There is certainly something uncanny about diminutive actor Toby Jones’ spot-on portrayal of Truman Capote, who looms large in Infamous, the second, and some same superior, film version of Capote’s obsession with those infamous Kansas murders. Infamous is the operative word and the apt title for the Doug McGrath-directed film. When one meets Mr Jones, in this case amidst the hubbub of the Toronto Film Festival, Jones is the antithesis of the often gregarious, sharp tongued raconteur he plays with effortless zeal.
Softly spoken and seemingly shy, the largely unknown Brit may be garnering much attention, but he is matter-of-fact about it all, nonplussed about the proverbial Oscar buzz surrounding this second Capote. “I think sometimes when you read interviews with actors, one comes away with the impression that there’s a big pile of scripts which are the good scripts and on the other side I think there’s the schlock scripts that they get money for and its just a matter of choosing which order you are going to do them in,” Jones says, half smilingly.
“But for me the idea that a script this good could come my way is extraordinary and to then get the lead part in it, you think wow, great, maybe I’ll play a lead part again. I think once you’ve played a lead part it’s not that you feel confident but there is this sense that you can do that journey, which is so different from the 4 days on a picture or 3 days on a picture, which is my experience of filmmaking before this.” Yet one cannot ignore the critical buzz and all that Hollywood Oscar talk, but Jones tries as best he can. “I mean awards are impossible to gauge and I don’t think anyone is ever a shoe in on these, but it’s impossible to gauge the response of people isn’t it?”
McGrath’s Capote is not dissimilar in content to the more lethargic first version which owed its total sum to lead actor Phillip Seymour Hoffman. This time, it’s Sandra Bullock who takes on Harper Lee and an astonishing turn from the new 007 as Perry Smith. For Jones, taking on the iconic Capote risks impersonation, rather than creating a character, and the actor says there were pitfalls but he tried to find the right balance of public persona and tortured soul.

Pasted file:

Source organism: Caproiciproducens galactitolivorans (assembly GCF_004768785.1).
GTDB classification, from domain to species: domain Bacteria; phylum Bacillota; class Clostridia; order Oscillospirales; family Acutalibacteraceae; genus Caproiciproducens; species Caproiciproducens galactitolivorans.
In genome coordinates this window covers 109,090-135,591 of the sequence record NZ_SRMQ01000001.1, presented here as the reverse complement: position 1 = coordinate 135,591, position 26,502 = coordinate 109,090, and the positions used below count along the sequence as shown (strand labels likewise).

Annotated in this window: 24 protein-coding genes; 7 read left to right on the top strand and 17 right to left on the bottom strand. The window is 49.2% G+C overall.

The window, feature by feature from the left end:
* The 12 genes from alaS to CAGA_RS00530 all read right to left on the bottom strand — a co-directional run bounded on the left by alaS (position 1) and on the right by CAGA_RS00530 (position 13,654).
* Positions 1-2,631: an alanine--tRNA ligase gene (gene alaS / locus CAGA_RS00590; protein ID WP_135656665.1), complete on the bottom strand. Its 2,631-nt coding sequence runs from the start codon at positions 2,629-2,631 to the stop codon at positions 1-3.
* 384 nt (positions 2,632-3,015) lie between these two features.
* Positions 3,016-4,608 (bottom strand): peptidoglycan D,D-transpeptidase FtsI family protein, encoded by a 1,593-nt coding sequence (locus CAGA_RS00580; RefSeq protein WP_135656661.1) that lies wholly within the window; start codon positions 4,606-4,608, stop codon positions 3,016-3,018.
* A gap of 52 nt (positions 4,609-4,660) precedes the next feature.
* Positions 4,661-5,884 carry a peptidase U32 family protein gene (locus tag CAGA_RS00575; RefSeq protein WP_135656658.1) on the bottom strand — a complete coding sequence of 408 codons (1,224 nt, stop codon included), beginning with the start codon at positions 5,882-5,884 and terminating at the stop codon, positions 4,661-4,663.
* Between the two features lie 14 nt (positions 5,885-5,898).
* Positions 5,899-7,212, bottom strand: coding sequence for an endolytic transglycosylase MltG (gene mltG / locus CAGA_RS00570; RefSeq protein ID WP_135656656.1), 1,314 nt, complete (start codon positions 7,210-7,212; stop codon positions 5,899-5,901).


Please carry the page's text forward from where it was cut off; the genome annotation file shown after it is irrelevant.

“Every time Capote opened his mouth you could hear tittering in the audience. No matter how familiar they were with Capote there was always this [impersonated laugh] that anyone could speak like that. I didn’t know Capote at all and when I first heard this voice when I was preparing for a screen test I remember just going what on earth and asked myself, what has created this voice? I can’t work out what is at work and of how can I make that voice enough my own to be able to find some modulation in it? The dilemma is, that the part requires not just his public voice when he is talking to big groups of people, which is familiar, but also to find a different register because no one knows what he sounded like when he was being intimate. So I think the key there was just working with a brilliant voice coach and trying to put the voice into my body, not keep it up here like an idea and to use the voice as I think Capote used it as a strategy.”
Typically, the actor’s preparation for the role was intense, beginning with his immersion into Capote’s writing. “I read everything; which is a fantastic distraction from being intimidated by a part to just have so much material that you can keep working on. But I found that the scene in the film where I lure Perry Smith into talking about what his past was, which ends up with me blowing very gently on his face to try and transport him, was a brilliant re imagination by Doug of what the effect of his early novels was, which is a very allusive kind of writing.
“That kind of writing is not totally to my taste, because it is very ornate, but I think it sort of explains a bit about his sense of his own self importance, and its got a very narcissistic style in a way.” Jones says that playing Capote had many surprising elements, “because it was such a journey in terms of comedy and tragedy”. As for playing the man himself, “I think I was surprised by his determination, this sort of sense of impregnability that when he arrives in Kansas he is in his pomp, and at his most self confident.”
Jones is of course starting to field offers, and audiences will see more to this actor in the months ahead, including a role in The Painted Veil, starring Naomi Watts. “She was absolutely tremendous and it was like old style filmmaking as we were out in rural China. I play a character called Waddington who a sort of washed out British customs officer at the end of the track who becomes Naomi’s best friend, her sort of confidant, as she deals with the break-up of her marriage.”
And for Toby, his own fame and infamy may be just beginning.